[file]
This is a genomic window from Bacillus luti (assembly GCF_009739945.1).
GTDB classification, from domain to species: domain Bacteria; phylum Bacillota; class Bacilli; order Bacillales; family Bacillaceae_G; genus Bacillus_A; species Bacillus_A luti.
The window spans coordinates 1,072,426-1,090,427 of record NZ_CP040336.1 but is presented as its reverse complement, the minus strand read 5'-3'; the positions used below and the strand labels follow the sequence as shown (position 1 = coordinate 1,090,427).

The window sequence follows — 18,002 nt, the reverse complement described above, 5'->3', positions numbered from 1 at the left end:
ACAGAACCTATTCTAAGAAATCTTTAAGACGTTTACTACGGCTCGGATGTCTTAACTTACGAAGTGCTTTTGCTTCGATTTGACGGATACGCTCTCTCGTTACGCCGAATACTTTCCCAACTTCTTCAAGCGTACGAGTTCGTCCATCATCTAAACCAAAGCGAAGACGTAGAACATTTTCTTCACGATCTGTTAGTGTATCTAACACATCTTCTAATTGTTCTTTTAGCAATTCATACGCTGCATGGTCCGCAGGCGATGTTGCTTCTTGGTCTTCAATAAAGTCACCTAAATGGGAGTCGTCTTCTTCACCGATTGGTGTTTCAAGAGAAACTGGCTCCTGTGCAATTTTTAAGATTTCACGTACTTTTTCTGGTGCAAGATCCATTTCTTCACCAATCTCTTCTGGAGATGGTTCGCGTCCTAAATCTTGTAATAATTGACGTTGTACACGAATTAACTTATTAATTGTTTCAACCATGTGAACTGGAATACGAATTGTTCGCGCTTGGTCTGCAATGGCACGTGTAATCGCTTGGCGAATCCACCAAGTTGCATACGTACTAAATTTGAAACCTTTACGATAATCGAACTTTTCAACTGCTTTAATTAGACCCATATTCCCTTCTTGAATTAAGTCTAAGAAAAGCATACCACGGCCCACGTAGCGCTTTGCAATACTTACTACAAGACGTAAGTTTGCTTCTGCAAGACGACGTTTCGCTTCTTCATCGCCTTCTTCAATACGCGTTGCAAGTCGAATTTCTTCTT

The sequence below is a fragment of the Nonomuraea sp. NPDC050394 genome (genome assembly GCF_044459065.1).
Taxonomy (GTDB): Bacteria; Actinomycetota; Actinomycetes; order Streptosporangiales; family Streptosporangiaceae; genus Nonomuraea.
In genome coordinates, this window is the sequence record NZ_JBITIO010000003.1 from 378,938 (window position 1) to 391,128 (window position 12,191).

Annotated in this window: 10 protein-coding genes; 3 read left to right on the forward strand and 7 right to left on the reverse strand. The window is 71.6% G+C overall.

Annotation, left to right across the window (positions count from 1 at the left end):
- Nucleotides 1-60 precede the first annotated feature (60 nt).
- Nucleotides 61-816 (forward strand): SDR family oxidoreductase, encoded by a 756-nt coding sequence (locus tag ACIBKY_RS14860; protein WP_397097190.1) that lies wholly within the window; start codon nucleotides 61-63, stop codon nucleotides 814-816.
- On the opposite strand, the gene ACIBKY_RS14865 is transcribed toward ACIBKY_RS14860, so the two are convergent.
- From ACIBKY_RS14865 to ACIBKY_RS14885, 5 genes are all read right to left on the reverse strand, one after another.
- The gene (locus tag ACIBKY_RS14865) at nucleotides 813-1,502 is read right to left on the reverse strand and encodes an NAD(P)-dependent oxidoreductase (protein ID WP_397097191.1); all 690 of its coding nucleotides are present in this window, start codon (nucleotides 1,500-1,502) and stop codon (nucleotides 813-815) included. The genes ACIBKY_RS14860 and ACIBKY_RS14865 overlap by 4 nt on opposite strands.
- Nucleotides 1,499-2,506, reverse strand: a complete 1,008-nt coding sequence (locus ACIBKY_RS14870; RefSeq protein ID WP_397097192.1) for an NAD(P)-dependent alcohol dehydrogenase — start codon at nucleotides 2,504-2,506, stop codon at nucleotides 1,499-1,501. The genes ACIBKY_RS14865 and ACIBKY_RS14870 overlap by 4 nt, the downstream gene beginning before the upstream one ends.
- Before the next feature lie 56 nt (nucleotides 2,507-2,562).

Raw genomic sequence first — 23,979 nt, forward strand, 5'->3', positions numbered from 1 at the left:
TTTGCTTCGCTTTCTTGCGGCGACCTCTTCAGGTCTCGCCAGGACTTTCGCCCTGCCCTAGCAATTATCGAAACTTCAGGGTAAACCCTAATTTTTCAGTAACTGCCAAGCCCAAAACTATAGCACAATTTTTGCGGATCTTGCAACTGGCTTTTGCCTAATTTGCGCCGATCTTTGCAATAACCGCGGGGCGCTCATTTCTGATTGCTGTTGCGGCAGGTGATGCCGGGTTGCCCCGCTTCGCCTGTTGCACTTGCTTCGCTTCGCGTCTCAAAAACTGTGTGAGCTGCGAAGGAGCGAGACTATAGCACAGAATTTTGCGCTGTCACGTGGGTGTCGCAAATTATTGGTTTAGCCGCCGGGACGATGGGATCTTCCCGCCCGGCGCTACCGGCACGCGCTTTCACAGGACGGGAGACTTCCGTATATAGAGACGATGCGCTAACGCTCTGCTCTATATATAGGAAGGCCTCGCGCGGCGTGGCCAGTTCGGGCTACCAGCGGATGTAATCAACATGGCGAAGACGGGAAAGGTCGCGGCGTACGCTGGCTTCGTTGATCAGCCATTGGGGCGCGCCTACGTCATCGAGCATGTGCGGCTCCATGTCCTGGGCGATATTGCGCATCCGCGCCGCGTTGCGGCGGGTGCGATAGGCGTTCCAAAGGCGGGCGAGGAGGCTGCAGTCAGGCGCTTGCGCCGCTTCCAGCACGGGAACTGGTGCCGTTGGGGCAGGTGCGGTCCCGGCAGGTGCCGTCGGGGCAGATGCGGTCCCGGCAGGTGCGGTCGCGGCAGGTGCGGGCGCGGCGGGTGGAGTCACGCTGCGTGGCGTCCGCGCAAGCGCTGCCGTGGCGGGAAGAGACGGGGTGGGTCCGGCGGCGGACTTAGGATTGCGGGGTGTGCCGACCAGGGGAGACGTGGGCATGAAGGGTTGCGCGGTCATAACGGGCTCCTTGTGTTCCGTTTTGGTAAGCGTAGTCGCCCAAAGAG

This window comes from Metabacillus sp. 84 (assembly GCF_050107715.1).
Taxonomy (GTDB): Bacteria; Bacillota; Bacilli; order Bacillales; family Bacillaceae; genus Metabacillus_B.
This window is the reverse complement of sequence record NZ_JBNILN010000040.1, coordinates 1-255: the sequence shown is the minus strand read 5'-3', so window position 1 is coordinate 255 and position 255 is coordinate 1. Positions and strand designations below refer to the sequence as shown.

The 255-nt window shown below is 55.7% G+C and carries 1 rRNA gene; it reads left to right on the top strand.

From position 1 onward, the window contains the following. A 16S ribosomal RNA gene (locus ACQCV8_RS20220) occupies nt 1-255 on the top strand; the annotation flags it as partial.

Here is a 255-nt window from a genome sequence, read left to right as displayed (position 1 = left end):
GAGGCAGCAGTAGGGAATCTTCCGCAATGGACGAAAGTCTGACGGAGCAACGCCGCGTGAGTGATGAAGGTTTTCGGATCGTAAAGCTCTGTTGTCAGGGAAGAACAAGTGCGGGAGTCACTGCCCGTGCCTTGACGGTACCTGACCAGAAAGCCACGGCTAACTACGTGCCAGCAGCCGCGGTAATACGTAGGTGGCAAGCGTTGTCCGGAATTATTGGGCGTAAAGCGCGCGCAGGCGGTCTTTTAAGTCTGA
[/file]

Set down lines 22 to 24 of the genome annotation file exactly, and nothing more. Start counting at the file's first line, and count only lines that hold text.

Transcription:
This window is the reverse complement of sequence record NZ_JBNILN010000040.1, coordinates 1-255: the sequence shown is the minus strand read 5'-3', so window position 1 is coordinate 255 and position 255 is coordinate 1. Positions and strand designations below refer to the sequence as shown.

The 255-nt window shown below is 55.7% G+C and carries 1 rRNA gene; it reads left to right on the top strand.

From position 1 onward, the window contains the following. A 16S ribosomal RNA gene (locus ACQCV8_RS20220) occupies nt 1-255 on the top strand; the annotation flags it as partial.